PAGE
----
Forgive the analogy. I'm referring to the old baseball semipro league analogy for "not ready for the big leagues yet" concept.
I looked at the American Jobs Act information on the White House website last Saturday. An online commenter expressed a desire to go read for himself, and I went to check to see if the budget chart I had read with the line items and amounts was still there.
The separate chart appears to have been removed. A smaller version now appears at the end of the Fact Sheet and Overview of the American Jobs Act on the White House Blog.
Granted, I write for a living, and I have had this blog since 2003, though I've only been active in the past few years.
The way this official blog looks is . . . the nicest thing I can say is "Bush League." Not only have changes been made to budget line items since last Saturday (the date on the blog is September 8), different information has been added. It was hard to understand before. Now - it's impossible. All the additions appear to refer to either new "selling points," or to items that Republicans supported in prior years.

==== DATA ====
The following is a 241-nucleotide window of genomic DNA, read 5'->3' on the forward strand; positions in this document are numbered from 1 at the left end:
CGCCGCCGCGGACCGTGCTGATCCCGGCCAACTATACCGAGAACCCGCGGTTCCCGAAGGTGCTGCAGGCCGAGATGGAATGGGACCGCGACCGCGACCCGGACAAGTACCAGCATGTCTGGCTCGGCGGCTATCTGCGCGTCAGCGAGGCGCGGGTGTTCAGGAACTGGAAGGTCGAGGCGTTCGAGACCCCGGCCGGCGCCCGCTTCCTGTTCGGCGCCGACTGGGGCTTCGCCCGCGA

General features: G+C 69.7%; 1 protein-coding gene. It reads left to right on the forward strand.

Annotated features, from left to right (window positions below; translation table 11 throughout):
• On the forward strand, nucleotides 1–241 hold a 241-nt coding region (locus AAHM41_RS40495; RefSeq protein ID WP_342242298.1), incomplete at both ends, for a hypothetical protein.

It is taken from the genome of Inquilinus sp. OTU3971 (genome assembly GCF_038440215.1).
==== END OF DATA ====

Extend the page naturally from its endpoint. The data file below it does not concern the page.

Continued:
The additions appear in completely different fonts and styles from the original. In many sections, bullet points are mixed with numbers. Bullet points don't necessarily "go" with each other or act coherently under each main category heading, which theoretically is supposed to fit with the different budget expenditure categories proposed in the American Jobs Act.
And toward the bottom, this paragraph appears, which I will cut and paste preserving its original formatting and spacing:
Social Security Trust Fund Would Not Be Impacted by Payroll Tax Cut: As with thepayroll tax cutpassed in December2010,theAmerican Jobs Act will specify that Social Security will still receive every dollar it would have gotten otherwise, through a transfer from the General Fund into the Social Security Trust Fund.
I think some of this is a result of cutting and pasting from both Word and Adobe PDF documents into the blog, with no effort made at examining coherence and formatting, before or after.
Possibly this may be an argument for the "millionaire and billionaire tax," so that someone with a moderate amount of skill can be hired to edit and present the White House website.